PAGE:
The Air Force is still working on its independent assessment of the SpaceX Falcon 9 rocket explosion, and could still disqualify SpaceX from National Security Space launches—but there is no indication it should, the commander of the Space and Missile Systems Center said Friday. “From 10 minutes after the incident until today, we’ve had full access” to everything SpaceX has, said Lt. Gen. Samuel Greaves at an AFA Mitchell Institute breakfast on Capitol Hill. “The mishap itself did not affect the certification status” of the Falcon 9 system, he said, and though the results of the investigation could, Greaves said it is unlikely. “I see no reason—none at all—no inkling, no concern with SpaceX’s certification and I have no intent to decertify them,” he said. SpaceX’s Falcon 9 upgrade was recently certified for national security space launches, though the company is still waiting for “mission assurance return to flight” status for USAF launches.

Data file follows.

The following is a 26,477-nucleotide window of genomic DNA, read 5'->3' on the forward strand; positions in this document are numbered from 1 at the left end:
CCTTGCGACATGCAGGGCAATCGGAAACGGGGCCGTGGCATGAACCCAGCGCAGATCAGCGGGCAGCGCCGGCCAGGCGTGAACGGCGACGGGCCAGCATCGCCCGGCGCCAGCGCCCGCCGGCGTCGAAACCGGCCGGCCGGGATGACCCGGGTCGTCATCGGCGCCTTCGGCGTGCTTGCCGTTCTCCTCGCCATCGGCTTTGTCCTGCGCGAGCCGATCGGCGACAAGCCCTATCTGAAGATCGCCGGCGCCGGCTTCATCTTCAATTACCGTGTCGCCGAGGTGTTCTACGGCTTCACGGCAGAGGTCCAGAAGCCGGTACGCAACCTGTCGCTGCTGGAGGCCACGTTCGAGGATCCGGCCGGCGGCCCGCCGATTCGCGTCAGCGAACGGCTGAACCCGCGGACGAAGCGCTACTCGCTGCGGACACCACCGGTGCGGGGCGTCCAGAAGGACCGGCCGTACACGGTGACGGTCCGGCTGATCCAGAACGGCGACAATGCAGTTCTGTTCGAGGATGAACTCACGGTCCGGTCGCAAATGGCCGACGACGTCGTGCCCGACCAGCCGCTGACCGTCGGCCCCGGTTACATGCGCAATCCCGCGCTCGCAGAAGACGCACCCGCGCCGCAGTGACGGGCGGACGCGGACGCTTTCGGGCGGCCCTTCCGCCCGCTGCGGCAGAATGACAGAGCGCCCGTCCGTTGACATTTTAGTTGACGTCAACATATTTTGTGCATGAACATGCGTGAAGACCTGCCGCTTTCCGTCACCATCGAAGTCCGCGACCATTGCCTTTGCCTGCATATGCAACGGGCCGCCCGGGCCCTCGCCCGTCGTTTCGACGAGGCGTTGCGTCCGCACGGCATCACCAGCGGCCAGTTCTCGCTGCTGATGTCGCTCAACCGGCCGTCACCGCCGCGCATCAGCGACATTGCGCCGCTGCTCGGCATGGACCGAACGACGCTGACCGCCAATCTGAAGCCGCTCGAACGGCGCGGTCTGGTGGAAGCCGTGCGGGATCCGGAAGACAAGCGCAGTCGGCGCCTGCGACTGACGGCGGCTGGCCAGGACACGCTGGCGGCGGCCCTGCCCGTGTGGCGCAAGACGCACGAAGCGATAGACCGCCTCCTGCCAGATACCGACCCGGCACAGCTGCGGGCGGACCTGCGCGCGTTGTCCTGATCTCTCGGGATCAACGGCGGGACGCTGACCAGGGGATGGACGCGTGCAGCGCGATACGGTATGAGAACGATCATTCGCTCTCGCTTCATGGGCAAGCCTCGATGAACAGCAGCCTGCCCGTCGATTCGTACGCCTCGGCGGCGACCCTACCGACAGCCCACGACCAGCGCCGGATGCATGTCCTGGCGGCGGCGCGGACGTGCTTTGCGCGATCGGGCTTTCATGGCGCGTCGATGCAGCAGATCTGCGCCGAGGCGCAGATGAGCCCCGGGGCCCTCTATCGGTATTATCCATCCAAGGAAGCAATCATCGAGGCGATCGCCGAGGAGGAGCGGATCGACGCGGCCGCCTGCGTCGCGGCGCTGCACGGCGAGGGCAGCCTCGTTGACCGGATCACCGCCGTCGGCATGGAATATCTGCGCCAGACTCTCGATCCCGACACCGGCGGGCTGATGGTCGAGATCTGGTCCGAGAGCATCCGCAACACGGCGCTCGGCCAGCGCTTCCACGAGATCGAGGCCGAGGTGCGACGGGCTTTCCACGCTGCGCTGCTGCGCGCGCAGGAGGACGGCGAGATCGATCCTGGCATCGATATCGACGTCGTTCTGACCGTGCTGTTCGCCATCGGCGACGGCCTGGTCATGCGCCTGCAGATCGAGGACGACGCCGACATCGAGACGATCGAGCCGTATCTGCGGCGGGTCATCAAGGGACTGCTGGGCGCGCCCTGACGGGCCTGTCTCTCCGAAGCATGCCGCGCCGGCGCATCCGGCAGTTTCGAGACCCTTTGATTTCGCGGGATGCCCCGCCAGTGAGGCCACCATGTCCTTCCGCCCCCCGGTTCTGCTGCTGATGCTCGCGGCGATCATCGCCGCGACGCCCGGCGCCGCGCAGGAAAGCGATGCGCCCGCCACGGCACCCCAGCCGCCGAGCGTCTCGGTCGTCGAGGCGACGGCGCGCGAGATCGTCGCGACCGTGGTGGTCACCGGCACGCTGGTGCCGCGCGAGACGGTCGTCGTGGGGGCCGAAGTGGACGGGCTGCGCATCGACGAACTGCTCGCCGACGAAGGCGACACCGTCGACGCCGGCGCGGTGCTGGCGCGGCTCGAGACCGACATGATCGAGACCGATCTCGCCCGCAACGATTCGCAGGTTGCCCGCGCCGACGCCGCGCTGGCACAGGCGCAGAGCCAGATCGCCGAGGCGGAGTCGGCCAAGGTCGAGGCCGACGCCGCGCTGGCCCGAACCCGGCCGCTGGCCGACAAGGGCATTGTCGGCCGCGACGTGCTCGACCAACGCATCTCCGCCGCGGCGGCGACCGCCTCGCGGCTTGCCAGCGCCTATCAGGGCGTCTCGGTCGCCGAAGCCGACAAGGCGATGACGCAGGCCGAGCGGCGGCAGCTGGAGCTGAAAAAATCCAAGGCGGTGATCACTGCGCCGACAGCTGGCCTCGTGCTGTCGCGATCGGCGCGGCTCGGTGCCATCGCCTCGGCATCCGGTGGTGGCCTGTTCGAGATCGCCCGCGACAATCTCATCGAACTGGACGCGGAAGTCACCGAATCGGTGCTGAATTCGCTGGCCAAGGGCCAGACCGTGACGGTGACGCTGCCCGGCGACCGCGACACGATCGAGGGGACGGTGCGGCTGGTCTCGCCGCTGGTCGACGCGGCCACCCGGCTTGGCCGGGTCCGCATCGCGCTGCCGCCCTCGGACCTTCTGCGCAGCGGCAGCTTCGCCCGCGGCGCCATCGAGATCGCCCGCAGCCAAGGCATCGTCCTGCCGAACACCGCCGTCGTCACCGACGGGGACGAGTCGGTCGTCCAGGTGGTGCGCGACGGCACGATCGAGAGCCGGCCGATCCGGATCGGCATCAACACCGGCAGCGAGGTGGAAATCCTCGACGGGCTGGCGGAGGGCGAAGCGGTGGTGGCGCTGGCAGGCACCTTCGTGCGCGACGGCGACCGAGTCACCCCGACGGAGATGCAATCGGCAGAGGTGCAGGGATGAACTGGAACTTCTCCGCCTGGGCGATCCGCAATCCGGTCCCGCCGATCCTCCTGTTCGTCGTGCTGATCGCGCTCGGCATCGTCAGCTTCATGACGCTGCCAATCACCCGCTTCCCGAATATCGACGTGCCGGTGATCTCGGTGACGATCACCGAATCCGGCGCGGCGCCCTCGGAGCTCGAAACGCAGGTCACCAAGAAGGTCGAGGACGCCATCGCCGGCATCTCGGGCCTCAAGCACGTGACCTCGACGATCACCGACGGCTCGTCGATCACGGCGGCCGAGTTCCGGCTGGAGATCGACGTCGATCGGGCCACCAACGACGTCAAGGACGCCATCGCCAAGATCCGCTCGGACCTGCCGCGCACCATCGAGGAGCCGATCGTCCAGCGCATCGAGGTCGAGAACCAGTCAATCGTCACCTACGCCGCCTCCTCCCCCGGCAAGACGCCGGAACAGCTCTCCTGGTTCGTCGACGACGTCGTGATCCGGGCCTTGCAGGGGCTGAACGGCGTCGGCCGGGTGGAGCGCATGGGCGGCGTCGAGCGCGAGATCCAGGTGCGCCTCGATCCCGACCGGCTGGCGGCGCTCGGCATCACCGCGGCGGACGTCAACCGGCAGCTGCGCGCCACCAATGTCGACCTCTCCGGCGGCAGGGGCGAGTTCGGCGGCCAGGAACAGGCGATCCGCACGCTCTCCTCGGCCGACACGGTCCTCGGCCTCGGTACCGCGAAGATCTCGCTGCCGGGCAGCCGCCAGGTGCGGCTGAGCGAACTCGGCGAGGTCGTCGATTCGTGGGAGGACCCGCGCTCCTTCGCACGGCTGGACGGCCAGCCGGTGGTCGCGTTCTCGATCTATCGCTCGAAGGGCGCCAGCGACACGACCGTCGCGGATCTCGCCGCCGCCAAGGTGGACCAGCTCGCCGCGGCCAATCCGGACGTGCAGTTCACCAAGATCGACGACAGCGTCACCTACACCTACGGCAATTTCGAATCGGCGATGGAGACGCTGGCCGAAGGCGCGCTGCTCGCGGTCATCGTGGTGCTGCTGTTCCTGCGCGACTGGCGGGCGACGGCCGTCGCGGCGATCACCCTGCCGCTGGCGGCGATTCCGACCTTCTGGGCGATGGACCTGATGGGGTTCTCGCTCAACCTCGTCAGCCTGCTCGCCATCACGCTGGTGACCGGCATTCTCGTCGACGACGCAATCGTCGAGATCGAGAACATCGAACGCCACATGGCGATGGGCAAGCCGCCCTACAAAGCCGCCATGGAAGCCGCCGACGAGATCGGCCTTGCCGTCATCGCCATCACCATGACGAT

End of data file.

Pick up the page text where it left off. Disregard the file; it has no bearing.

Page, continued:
U.S. Air Force F-35s and F-22s regularly deploy deep into the Pacific region from Alaska, Utah, and Hawaii. In the future, though, the head of U.S. Indo-Pacific Command would like to see the Air Force permanently station fifth-generation aircraft west of the international date line—closer to China.